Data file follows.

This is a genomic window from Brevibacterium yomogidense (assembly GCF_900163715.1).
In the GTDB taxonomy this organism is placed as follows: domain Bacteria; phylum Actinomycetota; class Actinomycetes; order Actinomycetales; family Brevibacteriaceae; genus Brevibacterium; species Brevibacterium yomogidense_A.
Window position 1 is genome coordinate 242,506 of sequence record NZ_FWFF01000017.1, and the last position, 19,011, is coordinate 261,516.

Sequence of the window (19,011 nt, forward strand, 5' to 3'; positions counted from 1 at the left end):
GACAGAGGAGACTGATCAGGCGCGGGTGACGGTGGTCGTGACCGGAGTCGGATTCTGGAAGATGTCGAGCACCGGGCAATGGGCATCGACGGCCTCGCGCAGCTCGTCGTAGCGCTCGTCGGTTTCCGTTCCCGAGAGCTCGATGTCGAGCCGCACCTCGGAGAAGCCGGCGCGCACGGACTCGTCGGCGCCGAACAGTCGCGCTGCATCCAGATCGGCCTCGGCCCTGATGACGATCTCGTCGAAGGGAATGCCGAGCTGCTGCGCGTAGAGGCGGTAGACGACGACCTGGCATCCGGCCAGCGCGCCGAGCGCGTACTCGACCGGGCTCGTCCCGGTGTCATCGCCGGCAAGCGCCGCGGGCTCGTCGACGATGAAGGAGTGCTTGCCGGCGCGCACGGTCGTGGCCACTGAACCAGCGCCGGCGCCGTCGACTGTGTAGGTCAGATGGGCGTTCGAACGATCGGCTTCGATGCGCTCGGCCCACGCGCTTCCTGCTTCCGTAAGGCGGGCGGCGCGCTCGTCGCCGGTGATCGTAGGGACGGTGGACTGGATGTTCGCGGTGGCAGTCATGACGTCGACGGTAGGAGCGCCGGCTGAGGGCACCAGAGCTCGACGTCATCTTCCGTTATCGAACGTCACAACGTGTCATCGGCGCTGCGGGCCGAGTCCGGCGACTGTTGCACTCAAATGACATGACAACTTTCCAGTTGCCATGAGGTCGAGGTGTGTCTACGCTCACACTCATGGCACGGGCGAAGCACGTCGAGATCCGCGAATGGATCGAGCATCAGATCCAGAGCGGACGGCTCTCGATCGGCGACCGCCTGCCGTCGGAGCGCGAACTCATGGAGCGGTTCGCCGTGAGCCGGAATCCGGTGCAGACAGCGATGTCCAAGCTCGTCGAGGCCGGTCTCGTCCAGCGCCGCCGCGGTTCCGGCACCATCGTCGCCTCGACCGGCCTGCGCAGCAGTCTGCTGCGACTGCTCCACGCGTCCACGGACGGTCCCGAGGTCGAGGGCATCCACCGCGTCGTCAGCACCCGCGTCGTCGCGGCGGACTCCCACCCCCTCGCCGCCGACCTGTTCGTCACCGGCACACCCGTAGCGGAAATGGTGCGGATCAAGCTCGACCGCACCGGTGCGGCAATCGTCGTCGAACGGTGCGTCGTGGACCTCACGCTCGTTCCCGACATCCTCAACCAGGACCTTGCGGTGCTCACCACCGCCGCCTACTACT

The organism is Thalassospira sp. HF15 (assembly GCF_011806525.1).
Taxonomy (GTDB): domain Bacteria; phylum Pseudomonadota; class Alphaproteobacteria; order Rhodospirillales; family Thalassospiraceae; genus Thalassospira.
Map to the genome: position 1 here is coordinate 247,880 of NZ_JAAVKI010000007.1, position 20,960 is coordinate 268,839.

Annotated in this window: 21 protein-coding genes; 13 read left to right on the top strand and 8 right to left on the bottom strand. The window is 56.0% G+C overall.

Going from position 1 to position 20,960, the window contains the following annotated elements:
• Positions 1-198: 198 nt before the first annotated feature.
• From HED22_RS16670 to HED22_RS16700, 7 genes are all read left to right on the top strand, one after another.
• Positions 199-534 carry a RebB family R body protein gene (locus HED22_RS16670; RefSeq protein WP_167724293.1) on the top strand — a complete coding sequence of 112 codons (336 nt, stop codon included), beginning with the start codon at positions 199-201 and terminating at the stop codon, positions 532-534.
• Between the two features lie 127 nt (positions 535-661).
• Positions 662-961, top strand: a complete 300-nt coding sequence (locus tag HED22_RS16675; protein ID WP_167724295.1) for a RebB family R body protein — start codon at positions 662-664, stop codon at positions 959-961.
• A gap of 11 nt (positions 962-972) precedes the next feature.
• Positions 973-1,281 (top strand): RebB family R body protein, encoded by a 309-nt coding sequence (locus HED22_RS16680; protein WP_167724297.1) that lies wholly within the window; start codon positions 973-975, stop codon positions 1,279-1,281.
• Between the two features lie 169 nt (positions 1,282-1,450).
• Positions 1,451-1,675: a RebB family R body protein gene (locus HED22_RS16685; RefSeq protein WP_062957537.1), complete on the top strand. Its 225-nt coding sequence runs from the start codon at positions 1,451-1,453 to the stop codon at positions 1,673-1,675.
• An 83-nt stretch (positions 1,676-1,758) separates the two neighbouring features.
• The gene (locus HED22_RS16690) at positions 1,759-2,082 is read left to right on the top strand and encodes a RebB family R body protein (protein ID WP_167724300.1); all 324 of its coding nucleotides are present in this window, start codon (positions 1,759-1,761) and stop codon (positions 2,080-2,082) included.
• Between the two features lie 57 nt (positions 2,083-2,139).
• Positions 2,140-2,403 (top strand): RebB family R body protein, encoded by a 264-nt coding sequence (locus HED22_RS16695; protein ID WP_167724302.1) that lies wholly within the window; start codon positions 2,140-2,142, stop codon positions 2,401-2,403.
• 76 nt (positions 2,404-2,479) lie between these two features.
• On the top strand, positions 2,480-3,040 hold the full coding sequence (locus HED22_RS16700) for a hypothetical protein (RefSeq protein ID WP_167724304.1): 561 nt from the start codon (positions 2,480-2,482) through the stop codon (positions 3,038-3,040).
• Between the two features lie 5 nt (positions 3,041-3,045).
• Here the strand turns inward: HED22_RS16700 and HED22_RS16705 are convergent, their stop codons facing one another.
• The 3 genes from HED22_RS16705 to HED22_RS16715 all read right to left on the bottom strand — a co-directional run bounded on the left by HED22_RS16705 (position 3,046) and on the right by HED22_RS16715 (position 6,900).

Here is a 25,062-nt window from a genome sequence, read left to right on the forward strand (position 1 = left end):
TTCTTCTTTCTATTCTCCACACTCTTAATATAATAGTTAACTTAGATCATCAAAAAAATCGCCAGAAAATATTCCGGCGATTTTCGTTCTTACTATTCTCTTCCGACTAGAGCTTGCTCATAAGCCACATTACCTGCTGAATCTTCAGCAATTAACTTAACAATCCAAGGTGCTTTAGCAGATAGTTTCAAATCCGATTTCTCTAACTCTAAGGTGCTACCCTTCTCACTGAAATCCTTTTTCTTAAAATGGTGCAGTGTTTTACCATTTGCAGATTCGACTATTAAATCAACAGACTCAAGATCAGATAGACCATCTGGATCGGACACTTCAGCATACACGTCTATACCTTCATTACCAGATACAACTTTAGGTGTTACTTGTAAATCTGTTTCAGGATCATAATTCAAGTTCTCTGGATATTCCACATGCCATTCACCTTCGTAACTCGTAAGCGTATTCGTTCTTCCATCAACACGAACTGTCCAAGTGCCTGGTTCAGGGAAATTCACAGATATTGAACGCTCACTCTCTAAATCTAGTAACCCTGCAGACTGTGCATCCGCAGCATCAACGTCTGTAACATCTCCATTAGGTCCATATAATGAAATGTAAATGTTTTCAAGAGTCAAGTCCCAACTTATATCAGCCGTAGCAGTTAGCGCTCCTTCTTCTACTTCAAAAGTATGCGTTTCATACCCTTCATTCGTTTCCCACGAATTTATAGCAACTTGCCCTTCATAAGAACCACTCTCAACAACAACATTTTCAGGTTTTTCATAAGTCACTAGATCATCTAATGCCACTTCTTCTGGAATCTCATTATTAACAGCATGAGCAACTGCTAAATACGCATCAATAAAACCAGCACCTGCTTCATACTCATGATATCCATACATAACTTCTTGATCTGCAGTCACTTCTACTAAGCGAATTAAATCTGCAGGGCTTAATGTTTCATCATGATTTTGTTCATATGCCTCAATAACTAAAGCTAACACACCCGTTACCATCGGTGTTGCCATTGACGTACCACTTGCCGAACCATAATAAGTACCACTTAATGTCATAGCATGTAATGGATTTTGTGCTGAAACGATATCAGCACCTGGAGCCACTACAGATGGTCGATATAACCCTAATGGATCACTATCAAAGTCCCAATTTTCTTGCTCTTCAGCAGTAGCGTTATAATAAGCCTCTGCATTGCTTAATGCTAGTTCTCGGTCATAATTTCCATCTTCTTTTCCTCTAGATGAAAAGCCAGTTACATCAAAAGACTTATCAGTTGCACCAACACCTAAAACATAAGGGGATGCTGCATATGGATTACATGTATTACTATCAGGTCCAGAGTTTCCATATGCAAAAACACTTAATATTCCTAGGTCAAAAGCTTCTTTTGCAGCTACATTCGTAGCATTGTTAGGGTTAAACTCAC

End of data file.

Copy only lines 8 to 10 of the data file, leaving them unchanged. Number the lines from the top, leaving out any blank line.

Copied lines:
Map to the genome: position 1 here is coordinate 247,880 of NZ_JAAVKI010000007.1, position 20,960 is coordinate 268,839.

Annotated in this window: 21 protein-coding genes; 13 read left to right on the top strand and 8 right to left on the bottom strand. The window is 56.0% G+C overall.

Going from position 1 to position 20,960, the window contains the following annotated elements: